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Democracy and transport

By Messenger Staff
Wednesday, November 11
One of Georgia’s printed media outlets has just conducted a survey, in which members of the public were queried about the state bodies and institutions they liked or disliked.

The first position in the online survey – in which up to 700 interviewees participated - was taken by the Tbilisi Mayor’s Office as the most ineffective structure.

It should be noted that expectations of the current Tbilisi Mayor Davit Narmania were higher before elected, taking his excellent qualifications and education into account, as well as his working experience in the economic field.

One of the pre-election promises was related to transport. Apart from the metro, the major means of public transport in the capital are the so-called yellow busses and mini-busses (marshutkas) introduced under the previous state leadership.

Even at their inception, the effectiveness of these methods of transport was called into question as shortly after their introduction they suffered from certain technical problems.

There are several issues we should touch on while discussing the issue.

For marshutkas, the transport fee stands at 80 tetri, but they are frequently overcrowded, especially at rush hours. The drivers stop the transport and pick up passengers even when there is barely any room to breathe and stand inside.

Of course there are limits for the transport as to how many people should stand. In general, in Georgia more people stand than sit; surely this is a danger to health and safety.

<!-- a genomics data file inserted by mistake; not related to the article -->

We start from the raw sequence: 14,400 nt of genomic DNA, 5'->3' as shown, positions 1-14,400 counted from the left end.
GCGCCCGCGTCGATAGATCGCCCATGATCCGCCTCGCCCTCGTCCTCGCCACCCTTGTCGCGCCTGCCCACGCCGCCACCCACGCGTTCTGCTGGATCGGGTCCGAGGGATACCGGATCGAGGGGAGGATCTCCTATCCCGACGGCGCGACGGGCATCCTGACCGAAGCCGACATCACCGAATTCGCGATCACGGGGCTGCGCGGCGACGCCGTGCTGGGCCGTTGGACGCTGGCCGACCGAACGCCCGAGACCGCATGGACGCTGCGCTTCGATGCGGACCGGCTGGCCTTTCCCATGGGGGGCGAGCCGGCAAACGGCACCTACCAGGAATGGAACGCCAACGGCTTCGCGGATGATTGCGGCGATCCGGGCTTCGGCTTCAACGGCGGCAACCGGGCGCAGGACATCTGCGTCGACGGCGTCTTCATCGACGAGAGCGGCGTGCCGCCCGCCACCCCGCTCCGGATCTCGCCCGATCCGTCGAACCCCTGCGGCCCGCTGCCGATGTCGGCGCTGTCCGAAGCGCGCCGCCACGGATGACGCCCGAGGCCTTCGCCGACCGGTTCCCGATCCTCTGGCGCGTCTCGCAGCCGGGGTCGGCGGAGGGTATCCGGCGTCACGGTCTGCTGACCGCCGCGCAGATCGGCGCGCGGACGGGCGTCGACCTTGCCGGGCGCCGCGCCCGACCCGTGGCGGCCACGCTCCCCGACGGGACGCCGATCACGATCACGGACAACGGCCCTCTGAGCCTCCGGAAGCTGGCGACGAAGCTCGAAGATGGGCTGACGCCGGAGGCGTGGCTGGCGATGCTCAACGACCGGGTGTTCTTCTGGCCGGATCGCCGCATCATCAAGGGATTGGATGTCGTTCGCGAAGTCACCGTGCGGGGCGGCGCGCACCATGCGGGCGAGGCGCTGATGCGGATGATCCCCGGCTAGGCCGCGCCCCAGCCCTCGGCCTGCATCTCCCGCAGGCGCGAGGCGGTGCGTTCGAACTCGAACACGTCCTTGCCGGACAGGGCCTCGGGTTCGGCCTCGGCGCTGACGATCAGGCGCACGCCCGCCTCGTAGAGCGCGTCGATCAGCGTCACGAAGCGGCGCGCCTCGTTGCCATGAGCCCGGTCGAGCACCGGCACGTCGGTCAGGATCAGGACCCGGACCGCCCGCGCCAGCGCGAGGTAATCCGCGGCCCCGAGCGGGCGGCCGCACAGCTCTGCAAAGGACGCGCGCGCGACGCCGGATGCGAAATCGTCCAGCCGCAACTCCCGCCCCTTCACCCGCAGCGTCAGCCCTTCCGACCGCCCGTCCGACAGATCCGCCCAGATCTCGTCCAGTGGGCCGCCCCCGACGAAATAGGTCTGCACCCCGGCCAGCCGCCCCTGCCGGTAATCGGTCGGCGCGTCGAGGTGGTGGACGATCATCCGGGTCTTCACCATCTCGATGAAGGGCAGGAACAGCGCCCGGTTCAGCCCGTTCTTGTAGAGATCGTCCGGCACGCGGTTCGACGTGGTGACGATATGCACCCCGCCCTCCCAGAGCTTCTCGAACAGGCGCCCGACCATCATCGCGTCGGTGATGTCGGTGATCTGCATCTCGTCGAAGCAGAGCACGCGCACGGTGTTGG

In addition, there is always a problem in terms of switching on the heating in winter and the air conditioning in summer.

It should also be mentioned that in order to pick up more passengers, marshutka drivers often try to be faster than others and often violate driving rules.

The situation is even harder with regards to the yellow busses. They remain decidedly uncomfortable; the seating alone makes one aware of the technical problems of the vehicle, and the noise of the tyres, engine and hydraulic system can be inherently unpleasant. The Mayor’s Office has promised that they would be replaced by new vehicles, though this promised has yet to be fulfilled.

When the previous state leadership introduced the new busses and marshutkas, they also raised the transport fees, despite the fact that passengers still had to stand in the vehicles and their own financial condition was not any better then as it is today.

One can hope that the Tbilisi Government really will introduce new transport in the capital, but the worry that conditions inside the vehicles will undoubtedly remain.